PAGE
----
Howe and Strauss took this obvious truth and drew an obvious conclusion: if our attitudes form in early childhood, then the point in history at which we live our childhood must play a large part in shaping our attitudes.
 
Howe and Strauss added a corollary: it’s not just early childhood that forms us. We go through a second formative period in early adulthood. The challenges we face as we become independent adults help determine our approach to life.
 
These insights mean we can divide the population into generational cohorts, each spanning roughly twenty years. Each generation, then, consists of the people who were born and came of age at the same point in history. They had similar experiences and thus gravitated toward similar attitudes.
 
Members of each generation are also individuals, of course. Family and other circumstances leave each person more or less attached to the broader attitudes of their time. Generational attitudes don’t determine everything, but they’re still important.
 
At SIC, Neil illustrated the point with this cartoon. (I think we should now add an illustration of a couple texting on their phones, saying “Let’s tell our friends online first.”)
 


Amusing, yes, but true. Young love, a universal experience, took different forms for Americans who grew up in the 1950s vs. the 1970s vs. the 1990s. Ditto for many other aspects of life.
 
Until recently it was unusual to have more than four generations alive at the same time. Improved longevity means we now have six generations among us.
 
Our oldest citizens are from the “G.I. Generation,” or what Tom Brokaw famously called the “Greatest Generation.” Born from 1901–1924, their childhood milieu included World War I and the prosperous Roaring ’20s. As young adults, they experienced – and eventually overcame – the challenges of the Great Depression and World War II.
 
The Silent Generation, born 1925–1942, watched as children while their parents met head-on the great economic and military challenges of that day. With the exception of a few, they were too young to participate directly in the war and entered adulthood in a time of post-war peace and prosperity. Howe calls that period the “American High.”
 
Those two generations have now either passed away or are well into retirement. They control a great deal of wealth, which gives them influence, but they no longer wield the levers of power. That role now belongs to the Baby Boomers (born 1943–1960) and increasingly to Generation X (born 1961–1981).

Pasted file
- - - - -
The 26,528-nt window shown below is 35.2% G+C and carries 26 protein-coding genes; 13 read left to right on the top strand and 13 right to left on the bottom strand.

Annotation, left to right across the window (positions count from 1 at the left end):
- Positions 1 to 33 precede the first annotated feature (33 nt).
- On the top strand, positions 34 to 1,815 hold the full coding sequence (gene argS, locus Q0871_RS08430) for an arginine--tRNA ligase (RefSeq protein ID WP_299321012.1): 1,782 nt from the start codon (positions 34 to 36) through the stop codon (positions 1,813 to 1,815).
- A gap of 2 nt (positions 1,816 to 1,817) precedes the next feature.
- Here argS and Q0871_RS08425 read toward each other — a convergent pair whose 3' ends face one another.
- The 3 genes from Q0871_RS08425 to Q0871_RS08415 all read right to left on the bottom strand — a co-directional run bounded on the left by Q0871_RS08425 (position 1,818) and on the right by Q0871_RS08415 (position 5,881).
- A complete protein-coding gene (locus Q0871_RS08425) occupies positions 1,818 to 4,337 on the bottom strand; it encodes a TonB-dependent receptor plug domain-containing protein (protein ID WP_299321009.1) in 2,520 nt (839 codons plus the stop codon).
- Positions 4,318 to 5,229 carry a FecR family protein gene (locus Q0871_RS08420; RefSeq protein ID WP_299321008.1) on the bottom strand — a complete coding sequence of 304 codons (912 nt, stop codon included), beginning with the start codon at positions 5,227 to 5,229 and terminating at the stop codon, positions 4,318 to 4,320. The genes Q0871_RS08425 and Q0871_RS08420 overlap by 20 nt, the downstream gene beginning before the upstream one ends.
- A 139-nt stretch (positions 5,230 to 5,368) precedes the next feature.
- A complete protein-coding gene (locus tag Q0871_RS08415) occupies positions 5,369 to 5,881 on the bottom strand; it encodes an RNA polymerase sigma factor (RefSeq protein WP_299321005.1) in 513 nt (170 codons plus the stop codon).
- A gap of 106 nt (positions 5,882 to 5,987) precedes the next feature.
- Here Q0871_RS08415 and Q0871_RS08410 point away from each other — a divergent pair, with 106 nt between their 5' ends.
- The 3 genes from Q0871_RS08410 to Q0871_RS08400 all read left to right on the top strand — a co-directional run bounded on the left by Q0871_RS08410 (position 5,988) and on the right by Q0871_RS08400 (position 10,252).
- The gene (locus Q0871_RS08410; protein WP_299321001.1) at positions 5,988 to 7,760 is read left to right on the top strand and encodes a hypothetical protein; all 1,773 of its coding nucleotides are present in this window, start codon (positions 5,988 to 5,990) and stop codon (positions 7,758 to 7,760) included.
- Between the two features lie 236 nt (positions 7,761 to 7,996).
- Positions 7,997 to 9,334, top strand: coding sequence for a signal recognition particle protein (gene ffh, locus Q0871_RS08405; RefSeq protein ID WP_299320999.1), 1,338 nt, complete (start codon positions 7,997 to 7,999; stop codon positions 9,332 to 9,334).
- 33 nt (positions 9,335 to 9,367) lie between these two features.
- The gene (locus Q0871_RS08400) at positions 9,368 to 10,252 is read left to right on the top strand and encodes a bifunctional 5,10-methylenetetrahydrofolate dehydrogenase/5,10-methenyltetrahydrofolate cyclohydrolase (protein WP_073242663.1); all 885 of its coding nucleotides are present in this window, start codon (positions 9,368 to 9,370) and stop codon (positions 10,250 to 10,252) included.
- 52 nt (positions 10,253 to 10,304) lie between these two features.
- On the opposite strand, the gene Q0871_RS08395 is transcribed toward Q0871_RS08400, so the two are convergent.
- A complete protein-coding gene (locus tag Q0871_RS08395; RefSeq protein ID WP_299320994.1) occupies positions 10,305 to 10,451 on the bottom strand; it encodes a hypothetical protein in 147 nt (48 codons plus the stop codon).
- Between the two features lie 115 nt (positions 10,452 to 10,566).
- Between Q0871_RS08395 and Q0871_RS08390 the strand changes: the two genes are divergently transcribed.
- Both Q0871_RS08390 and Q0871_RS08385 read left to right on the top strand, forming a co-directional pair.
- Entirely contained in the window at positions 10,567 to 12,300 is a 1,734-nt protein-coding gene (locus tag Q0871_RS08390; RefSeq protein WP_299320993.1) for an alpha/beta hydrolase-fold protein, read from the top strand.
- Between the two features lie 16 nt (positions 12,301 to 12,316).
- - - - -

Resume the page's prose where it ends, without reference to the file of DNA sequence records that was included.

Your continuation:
Next in line are the much-discussed Millennials (born 1982–2004) and then today’s young children, whom Howe dubs the Homeland Generation (born 2005–2025?). The social and economic influence of these latter two generations is growing as that of the Boomers and Generation Xers declines.
 
Heroes, Artists, Prophets, & Nomads

 
In their unbelievably prescient and prophetic 1997 book, The Fourth Turning, Howe and Strauss identified four generational archetypes: Hero, Artist, Prophet, and Nomad. Each consists of people born in a roughly twenty-year period. As each archetypal generation reaches the end of its 80-year lifespan, it is replaced by a new generation of the same archetype.
 
Each archetypal generation proceeds through the normal phases of life: childhood, young adulthood, mature adulthood, and old age. Each tends to dominate society during middle age (40–60 years old), then begins dying off as the next generation takes the helm.
 
The change of control from one generation to the next is called a “turning” in the Strauss/Howe scheme. The turnings have their own characteristics, which I’ll describe shortly. First, let’s look at the archetypes and how they match the generations alive today.

 

Birth Year
Archetype
Generational Name
1901-1924
Hero
G.I.
1925-1942
Artist
Silent
1943-1960
Prophet
Baby Boom
1961-1981
Nomad
Generation X
1982-2004
Hero
Millennial
2005-?
Artist
Homeland


The characteristics of each archetype aren’t neatly divided by the calendar; they are better seen as evolving along a continuum. (This is a very important point. It is why we get trends and changes, not abrupt turnarounds. Thankfully.) People born toward the beginning or end of a generation share some aspects of the previous or following one. Obviously, individual differences can also outweigh generational identity for any particular person. (We all know people who were seemingly born in the wrong era.)

The archetypes simply describe broad tendencies that, at the larger societal level, add up to significant differences.
 
Hero generations are usually raised by protective parents. Heroes come of age during a time of great crisis. Howe calls them heroes because they resolve that crisis, an accomplishment that then defines the rest of their lives. Following the crisis, the Heroes become institutionally powerful in midlife and remain focused on meeting great challenges. In old age they tend to have a spiritual awakening as they watch younger generations work through cultural upheaval.
 
The G.I. Generation that fought World War II is the most recent example of the Hero archetype. They built the US into an economic powerhouse in the postwar years and then confronted youthful rebellion in the 1960s. Further back, the generation of Thomas Jefferson and James Madison, heroes of the American Revolution, experienced the religious “Great Awakening” in their twilight years.